Whatever you do, don’t call Dr. Seth Ember (Eckhart) an ‘exorcist’. What others call ‘demons’, he calls ‘parasitic entities’. It’s all strictly scientific, and Ember isn’t affiliated with any religious organisation. When the Vatican sends Dr. Camilla Marquez (Moreno) to engage his services, Ember wants nothing to do with it. However, he is enticed by the possibility that the case is connected to the death of his wife and son, the same apparent accident that left him paralysed from the waist down. 11-year-old Cameron Sparrow (Mazouz) is possessed by an arch-demon. His recently-divorced parents Lindsay (Van Houten) and Dan (Nable) fear for their son’s life, as it becomes obvious that something evil has taken him over. Ember must dive into Sparrow’s subconscious to forcibly oust the entity, but will his own demons get the better of him?
Incarnate is the latest horror flick from producer Jason Blum of Blumhouse, who partnered with WWE Studios on this one. It’s easy to see why Blum was drawn to the project: what savvy producer would pass up a film with the logline “Inception meets The Exorcist”? Unfortunately, Incarnate is less than the sum of its parts.
This reviewer’s interest was initially piqued by the psychological thriller spin put on the usual supernatural horror formula: Dr. Ember proclaims himself to be a man of science, adamant against running errands for the Vatican. The execution is clumsy, with Dr. Ember’s assistant Riley (Emily Jackson) uttering the line “each of us is like a wifi hotspot” in one of those ‘explain the technical concept to a layperson’ exposition scenes. All the imagery associated with demonic possession – bodies flying across the room, pupils turning inky black, a deep spooky voice emanating from a child, and black acid spewed from the mouth – is stuff genre aficionados will find overly familiar.
While Eckhart does invest effort in playing the haunted shell of a man that is Dr. Ember, the character never becomes more than a mere assemblage of clichés. He’s a shadow of his former self, shattered after the trauma of losing his family. Eckhart apparently went method, disguising himself as a wheelchair-bound, mentally ill war veteran to yell at passers-by at Venice Beach in California. We can’t say all that effort was worth it. There is a neat device here, though: when we see Ember in reality, he’s dishevelled, but when he enters his patients’ subconscious, he’s clean-shaven and has the use of his legs.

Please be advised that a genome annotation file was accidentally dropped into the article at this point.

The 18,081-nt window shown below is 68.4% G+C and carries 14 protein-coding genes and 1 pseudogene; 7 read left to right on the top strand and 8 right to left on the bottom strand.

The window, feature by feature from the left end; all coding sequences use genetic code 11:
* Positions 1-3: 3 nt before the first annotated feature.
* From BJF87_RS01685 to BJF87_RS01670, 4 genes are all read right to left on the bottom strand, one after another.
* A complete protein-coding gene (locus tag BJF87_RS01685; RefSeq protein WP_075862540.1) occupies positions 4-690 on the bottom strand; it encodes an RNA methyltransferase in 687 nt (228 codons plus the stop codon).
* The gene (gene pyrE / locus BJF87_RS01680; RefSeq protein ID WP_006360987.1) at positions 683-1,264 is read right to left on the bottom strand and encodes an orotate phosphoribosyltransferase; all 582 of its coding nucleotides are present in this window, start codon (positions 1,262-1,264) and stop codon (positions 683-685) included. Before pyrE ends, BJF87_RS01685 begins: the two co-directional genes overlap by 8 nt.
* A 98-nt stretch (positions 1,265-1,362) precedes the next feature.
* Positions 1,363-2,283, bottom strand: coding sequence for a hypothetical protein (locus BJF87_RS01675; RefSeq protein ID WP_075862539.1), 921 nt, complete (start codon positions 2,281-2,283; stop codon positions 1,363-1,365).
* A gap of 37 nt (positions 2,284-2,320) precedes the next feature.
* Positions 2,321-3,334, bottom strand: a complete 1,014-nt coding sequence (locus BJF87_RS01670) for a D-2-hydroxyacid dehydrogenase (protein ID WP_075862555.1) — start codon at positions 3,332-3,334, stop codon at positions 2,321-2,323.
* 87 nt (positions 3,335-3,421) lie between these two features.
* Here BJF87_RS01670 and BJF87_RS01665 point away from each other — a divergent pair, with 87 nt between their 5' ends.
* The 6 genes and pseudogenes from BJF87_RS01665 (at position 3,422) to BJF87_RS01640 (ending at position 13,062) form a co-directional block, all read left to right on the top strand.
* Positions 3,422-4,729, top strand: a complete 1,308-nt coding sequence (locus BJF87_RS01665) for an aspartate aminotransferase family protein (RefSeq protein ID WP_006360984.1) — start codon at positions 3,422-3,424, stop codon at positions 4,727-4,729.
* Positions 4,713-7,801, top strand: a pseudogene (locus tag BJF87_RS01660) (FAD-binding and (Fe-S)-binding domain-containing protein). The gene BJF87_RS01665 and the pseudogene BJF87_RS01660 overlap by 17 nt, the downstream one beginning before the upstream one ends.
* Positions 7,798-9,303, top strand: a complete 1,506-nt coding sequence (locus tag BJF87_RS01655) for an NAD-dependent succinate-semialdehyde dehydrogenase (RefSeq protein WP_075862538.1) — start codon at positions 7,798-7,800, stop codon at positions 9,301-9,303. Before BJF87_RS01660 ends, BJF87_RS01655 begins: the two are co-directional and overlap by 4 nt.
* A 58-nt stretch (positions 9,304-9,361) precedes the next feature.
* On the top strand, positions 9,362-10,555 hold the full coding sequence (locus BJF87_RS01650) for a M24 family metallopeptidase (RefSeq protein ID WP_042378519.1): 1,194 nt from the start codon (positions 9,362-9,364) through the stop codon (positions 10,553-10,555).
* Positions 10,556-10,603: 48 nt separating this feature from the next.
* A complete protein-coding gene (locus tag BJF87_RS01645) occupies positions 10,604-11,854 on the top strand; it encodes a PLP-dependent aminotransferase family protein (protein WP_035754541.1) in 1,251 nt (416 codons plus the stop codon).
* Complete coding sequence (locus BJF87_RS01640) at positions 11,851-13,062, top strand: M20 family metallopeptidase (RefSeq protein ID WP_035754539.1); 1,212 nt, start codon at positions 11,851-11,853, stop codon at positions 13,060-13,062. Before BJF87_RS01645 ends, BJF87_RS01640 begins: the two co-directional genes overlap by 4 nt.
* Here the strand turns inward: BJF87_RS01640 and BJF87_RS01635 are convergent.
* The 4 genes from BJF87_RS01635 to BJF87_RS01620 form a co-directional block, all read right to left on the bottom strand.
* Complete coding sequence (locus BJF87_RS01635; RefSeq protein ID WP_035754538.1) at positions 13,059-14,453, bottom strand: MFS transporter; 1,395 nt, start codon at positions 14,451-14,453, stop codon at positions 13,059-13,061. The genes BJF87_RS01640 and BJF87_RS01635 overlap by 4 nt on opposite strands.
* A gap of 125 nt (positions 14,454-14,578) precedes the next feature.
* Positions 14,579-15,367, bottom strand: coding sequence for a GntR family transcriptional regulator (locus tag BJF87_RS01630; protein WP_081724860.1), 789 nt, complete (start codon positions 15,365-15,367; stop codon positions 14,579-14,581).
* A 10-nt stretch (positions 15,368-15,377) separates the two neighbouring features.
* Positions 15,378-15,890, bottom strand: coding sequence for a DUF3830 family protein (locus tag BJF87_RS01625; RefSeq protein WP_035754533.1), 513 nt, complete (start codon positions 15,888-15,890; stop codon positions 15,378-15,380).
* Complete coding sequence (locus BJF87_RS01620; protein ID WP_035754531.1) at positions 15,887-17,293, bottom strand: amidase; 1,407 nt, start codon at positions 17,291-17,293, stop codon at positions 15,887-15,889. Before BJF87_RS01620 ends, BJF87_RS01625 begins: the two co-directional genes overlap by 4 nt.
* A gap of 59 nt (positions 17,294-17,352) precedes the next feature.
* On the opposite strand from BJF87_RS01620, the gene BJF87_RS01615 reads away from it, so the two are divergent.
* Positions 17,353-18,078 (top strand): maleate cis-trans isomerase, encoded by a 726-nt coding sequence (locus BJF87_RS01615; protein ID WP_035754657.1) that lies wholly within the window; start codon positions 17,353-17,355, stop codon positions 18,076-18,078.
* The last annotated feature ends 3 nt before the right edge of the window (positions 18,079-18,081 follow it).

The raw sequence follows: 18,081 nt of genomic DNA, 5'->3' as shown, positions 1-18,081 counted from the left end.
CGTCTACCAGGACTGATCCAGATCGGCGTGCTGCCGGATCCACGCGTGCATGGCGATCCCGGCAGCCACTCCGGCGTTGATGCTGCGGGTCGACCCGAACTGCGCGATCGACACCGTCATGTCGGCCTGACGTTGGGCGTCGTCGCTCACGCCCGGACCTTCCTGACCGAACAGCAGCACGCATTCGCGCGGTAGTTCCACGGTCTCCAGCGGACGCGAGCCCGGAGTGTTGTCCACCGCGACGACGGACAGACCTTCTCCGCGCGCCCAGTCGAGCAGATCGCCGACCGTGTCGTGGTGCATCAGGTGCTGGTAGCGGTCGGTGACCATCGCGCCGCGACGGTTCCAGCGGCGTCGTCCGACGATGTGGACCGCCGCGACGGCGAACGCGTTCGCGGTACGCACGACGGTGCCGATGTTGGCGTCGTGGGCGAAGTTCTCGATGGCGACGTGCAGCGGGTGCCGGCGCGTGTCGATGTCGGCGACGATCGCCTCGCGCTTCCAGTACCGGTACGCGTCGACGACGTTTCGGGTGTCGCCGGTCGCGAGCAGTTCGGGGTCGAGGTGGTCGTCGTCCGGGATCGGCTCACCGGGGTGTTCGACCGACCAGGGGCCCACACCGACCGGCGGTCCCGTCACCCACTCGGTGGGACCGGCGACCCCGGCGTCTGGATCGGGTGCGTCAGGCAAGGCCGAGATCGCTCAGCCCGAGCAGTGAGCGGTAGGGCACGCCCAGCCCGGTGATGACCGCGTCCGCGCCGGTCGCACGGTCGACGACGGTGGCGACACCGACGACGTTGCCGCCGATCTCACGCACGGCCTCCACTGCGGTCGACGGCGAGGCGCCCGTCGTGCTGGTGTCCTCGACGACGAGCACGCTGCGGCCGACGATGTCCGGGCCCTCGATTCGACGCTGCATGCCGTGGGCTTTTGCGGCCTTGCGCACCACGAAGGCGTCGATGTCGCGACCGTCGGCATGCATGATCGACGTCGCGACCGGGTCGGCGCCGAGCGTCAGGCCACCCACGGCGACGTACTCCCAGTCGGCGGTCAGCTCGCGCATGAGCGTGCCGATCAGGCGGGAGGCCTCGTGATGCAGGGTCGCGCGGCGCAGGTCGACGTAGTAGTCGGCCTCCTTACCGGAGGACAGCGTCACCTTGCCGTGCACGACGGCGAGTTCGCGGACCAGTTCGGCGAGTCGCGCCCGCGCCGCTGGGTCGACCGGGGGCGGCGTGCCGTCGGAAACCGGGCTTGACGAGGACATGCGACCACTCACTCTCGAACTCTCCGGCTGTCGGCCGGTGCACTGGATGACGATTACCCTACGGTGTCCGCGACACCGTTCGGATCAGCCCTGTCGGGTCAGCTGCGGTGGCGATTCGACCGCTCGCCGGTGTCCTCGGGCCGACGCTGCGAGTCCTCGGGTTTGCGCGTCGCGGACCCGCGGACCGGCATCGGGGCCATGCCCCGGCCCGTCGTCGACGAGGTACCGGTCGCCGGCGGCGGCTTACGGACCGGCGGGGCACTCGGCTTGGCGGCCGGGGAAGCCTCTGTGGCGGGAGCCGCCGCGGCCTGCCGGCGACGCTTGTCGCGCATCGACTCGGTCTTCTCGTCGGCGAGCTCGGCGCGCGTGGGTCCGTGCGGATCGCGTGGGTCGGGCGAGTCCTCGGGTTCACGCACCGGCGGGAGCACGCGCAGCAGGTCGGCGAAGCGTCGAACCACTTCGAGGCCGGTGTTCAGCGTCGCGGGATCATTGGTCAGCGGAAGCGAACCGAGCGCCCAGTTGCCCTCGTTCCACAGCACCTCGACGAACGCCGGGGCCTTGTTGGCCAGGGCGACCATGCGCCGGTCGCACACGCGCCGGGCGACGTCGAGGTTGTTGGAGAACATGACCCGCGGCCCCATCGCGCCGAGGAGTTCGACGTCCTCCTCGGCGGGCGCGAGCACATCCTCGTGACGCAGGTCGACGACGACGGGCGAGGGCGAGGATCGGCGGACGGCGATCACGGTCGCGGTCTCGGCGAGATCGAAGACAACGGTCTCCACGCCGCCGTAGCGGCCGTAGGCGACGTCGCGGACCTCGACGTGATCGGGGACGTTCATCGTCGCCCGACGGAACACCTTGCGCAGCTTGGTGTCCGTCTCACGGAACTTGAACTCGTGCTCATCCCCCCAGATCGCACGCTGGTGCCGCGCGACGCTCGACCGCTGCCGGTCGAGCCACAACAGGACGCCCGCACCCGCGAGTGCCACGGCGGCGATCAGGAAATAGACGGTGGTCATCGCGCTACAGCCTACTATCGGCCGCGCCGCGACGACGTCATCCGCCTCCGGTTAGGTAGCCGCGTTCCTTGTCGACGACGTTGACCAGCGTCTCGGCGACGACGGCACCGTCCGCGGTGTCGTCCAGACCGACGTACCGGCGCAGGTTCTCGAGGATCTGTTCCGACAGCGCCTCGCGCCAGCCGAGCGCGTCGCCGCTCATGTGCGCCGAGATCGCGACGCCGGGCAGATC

Mazouz plays the creepy kid, bringing nothing new to the table. He’s a fine actor, but we’ve seen all the intense staring and glowing eyes before. This comes right on the heels of Ouija: Origin of Evil, in which Lulu Wilson made for a far scarier possessed child. DC Comics fans might find it amusing that Two-Face is exorcising young Batman, seeing as Mazouz plays Bruce Wayne on Gotham. As a bonus, Cameron’s dad is played by Ra’s al Ghul from Arrow. Yes, this is how we kept ourselves amused through the dullness of Incarnate.
Both female leads are talented performers: we know Van Houten from Game of Thrones, and Moreno was nominated for an Oscar for Maria Full of Grace, her first film role. Neither gets very much to do, which can’t help but feel like a waste. Ember’s assistants Oliver (Keir O’Donnell) and Riley are supposed to add some personality to the proceedings, but they’re more than a little ridiculous. It’s as if director Brad Peyton thought that if Oliver had tattoos and Riley wore necklaces and a beanie, they’d automatically be hip and with it.
Incarnate promises a mind-bending take on the supernatural horror formula, but has no tricks up its sleeves. The twist is easy to see through since it’s clear what the film’s influences are, and we get a cop-out ending as the cherry on top. Blumhouse is always on the hunt for a new horror franchise, but we hope they let this one lie. Then again, maybe they’ll pull an Ouija: Origin of Evil and make a killer follow-up.
Summary: You’ll leave the theatre thinking, “we should have gone deeper”. Inception with demons should be a whole lot more gripping than this.
RATING: 2 out of 5 Stars